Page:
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A House of Horrors in the City of Joy

By Indrani Roy
Last updated on: June 18, 2015 13:01 IST
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When the Kolkata police began investigating an apparent case of suicide of a 77-year-old man in a posh central Kolkata home on June 10, they were not prepared for what they found. They stumbled upon ‘skeletons in the closet’, quite literally.

They discovered that the deceased's son had been living with the skeletons of his sister and their two pet dogs for the past six months.

What went on inside Kolkata’s ‘house of horror’? Indrani Roy/ reports.

The De residence at 3, Robinson Street in downtown Kolkata. Photograph: Indrani Roy/

Hanabarita khunjchhen? (Looking for the 'haunted' house?),” remarks a pedestrian as I ask him for direction to 3, Robinson Street.

The rather innocuous address hit headlines across the nation on June 10 when the police recovered Arabinda De's charred body. The latter, allegedly suffering from depression, had set himself on fire.

Residents of the area had alerted the police after seeing thick smoke emanating from one of the windows. The police initially thought it was a simple case of suicide.

Little did they know what lay in store.

Once inside the palatial red building with a sprawling yet unkempt lawn, the police came across Arabinda’s son Partha, who was sharing his flat with the fully-clothed skeleton of a woman, and two bags full of bones -- of pet dogs.

According to Partha, the skeletons were of his sister Debjani’s and their pet Labradors’.

The house thereafter earned for itself the epithet hanabari (the haunted house) and was attracting ‘tourists’ and curious onlookers from every corner of the city until the police locked up the main gate.

Curious onlookers take pictures of the De house. However, the police later locked the gate to prevent trespassers. Photograph: Abhiroop Dey Sarkar

'Don’t you feel scared to be here at night?' 

The massive red house wears a gloomy look despite its expansive structure.  Lack of maintenance written all over, the house sports a few broken windows, a dishevelled garden with wild shrubs here and there, a black car tucked away in a corner in what doubles up as a semi-covered garage.

There is a police picket at the gate to prevent any intrusion.

Arabinda’s younger brother Arun and his family as well as their tenants occupy the rear end of the building.

“Please don’t attempt to speak to them. We have been asked to stop people from getting into their part of the building,” a police officer pleads with me.

“Don’t you feel scared to be here at night?” I ask him.

The colour drains from his face, and muttering something under his breath, he hurries back to his colleagues behind the locked gate.

Why didn’t Partha cremate his sister’s body?

“I loved my sister and couldn’t let her go. Besides, didi visits me at night, she talks and sings to me,” Partha reportedly told the police during the preliminary investigation.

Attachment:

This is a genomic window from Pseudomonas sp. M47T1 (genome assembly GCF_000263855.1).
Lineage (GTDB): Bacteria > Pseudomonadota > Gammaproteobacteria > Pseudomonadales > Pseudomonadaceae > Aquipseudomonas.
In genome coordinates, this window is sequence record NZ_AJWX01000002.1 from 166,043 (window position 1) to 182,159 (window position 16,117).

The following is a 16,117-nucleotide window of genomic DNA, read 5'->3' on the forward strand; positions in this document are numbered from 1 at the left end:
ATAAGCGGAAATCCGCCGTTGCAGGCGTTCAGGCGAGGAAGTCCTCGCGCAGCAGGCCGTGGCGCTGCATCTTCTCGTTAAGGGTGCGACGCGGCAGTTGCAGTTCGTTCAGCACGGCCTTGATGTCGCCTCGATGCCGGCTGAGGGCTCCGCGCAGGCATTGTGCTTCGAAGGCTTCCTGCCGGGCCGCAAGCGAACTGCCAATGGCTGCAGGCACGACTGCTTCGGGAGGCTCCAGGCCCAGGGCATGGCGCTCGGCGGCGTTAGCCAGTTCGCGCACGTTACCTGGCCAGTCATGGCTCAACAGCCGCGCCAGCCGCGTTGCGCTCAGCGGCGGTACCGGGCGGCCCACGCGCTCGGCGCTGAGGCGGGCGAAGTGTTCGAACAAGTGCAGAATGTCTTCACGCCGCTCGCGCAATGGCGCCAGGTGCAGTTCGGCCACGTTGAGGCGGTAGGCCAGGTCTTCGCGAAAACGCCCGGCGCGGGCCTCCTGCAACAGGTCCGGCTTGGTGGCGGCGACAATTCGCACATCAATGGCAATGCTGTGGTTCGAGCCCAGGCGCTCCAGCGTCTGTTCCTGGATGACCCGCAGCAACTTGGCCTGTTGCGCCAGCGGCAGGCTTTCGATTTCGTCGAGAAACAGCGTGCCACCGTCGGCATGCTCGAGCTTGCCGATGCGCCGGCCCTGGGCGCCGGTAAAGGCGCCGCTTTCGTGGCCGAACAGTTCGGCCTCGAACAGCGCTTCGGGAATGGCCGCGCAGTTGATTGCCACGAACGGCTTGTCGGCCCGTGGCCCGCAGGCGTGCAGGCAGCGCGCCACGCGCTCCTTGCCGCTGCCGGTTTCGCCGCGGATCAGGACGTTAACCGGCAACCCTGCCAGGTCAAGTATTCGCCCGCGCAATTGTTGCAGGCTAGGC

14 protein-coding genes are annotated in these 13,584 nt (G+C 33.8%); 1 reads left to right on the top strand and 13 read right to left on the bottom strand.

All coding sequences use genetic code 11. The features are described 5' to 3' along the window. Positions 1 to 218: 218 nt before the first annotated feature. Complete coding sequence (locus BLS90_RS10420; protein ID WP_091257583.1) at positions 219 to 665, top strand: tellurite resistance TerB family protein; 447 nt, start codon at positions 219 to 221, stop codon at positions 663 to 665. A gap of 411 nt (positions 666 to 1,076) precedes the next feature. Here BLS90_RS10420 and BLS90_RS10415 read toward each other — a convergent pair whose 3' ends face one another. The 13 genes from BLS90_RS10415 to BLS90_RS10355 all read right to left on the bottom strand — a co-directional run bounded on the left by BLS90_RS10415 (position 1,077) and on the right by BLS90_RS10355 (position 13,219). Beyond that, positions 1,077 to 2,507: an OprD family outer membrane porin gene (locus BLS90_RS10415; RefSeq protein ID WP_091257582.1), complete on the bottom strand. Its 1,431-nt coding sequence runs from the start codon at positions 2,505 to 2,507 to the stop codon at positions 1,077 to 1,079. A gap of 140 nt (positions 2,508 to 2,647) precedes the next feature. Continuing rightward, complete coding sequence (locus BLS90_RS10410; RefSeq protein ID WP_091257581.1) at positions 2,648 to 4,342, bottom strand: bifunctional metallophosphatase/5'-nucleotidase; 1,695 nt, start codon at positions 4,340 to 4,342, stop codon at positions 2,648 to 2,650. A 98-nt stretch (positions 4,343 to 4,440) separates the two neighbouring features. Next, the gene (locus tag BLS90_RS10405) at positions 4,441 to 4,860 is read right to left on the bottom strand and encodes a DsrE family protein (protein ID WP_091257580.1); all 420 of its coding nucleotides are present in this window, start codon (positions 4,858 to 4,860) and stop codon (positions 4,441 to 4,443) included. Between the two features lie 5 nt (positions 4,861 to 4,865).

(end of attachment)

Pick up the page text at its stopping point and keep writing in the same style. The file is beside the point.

He said he "preserved" the dogs’ skeletons too as "we loved them a lot", highly-placed sources in Kolkata police told

Partha also "confessed" to have been buying pizza and other fast food for his sister’s skeleton for months. Even though he had not made any bank transaction in the last six months, he would spend as much as Rs 600 every day on buying pizza and pastries for Debjani, senior police officials said.

“I treat her with stuff she loves,” Partha said during interrogation.

Partha also admitted to the police that he had sealed all the doors and windows of the house with tapes and always kept the air-conditioner on to keep the stench out.

He was arrested on two bailable charges -- for an act that may spread infectious disease that could be dangerous to life, and for not informing authorities about his sister's death.

Soon after his arrest, Partha was sent to Kolkata’s Pavlov Mental Hospital where he is undergoing treatment.

An apparent suicide?

Though the cops are yet to come out with a statement, insiders confirmed to that they had recovered a suicide note from the house that read: 'I am leaving this world by my own free will. No one is to blame. Goodbye Partha. Love you.'

The police are currently verifying the handwriting. 

Representatives from Missionaries of Charity arrive at the Pavlov Mental Hospital. Photograph: Abhiroop Dey Sarkar

The techie who quit a cushy job

Partha De

Partha, image, left, is an engineer with a degree in Bachelor of Technology, as was his sister Debjani. He worked in a top ranking information technology company and was posted in the United States for some time.

Debjani worked as a music teacher at a well-known English medium school in Kolkata.

Partha reportedly left his job recently after a spat with his seniors, while Debjani quit her job in 2007, police sources told

During a chance interaction on June 16 with media-persons camping around Pavlov hospital, Partha said, "I have been kept here illegally and without my consent; I have committed no crime.

"I want to go to Mother's House (Mother Teresa-founded Missionaries of Charity), I have a lot of property, I want to donate," he said.

Pavlov superintendent Ganesh Prasad heeded his repeated pleas and invited four representatives from the Missionaries of Charity to interact with him on Wednesday.

Did Partha share any secrets?

According to hospital sources, the police had jotted down about 25 questions for Partha.

These questions were placed before him on Wednesday afternoon through the Missionaries of Charity’s representatives.

“While Partha evaded ‘very’ personal questions, he said that Debjani was on a ‘rigorous’ fast for about two months after the deaths of their dogs in August and September (he claimed she had been living only on water since October 2014-end).

However, on December 25, she resumed her normal food and that had an ‘adverse impact on her health’, hospital sources said.

According to Partha, Debjani was ‘very ill’ by December 28 and passed away on December 29.

"She was very religious and did rigorous fasting which led to her death. I used to feel very bad, but it was a spiritual fasting,” Partha told the media on June 16.

He also revealed that he kept the ‘secret’ of his sister’s death from his father. The latter came to know of it only in March.

They didn't talk, but only exchanged notes

Arabinda, his wife Arati and their children -- Debjani and Partha -- led secluded lives and did not socialise, police sources told

But that does not mean the four enjoyed healthy family ties.

Arati died of cancer in 2007 and her death alienated her children from her husband, the sources said.  

A few friends of the family revealed to the local media recently that Arabinda and Arati had marital disharmony and lived separately for years -- Debjani living with Arabinda and Partha with Arati.

Investigators were surprised to discover loads of handwritten notes that used to be exchanged among Arabinda and his two children after Arati’s death.

“It seems the three hardly talked but only shared notes,” an investigating officer told

“Some of the notes were neatly written and dated (they were presumably penned by Debjani and Arabinda) while some were incoherent and messy (apparently written by Partha),” the officer said.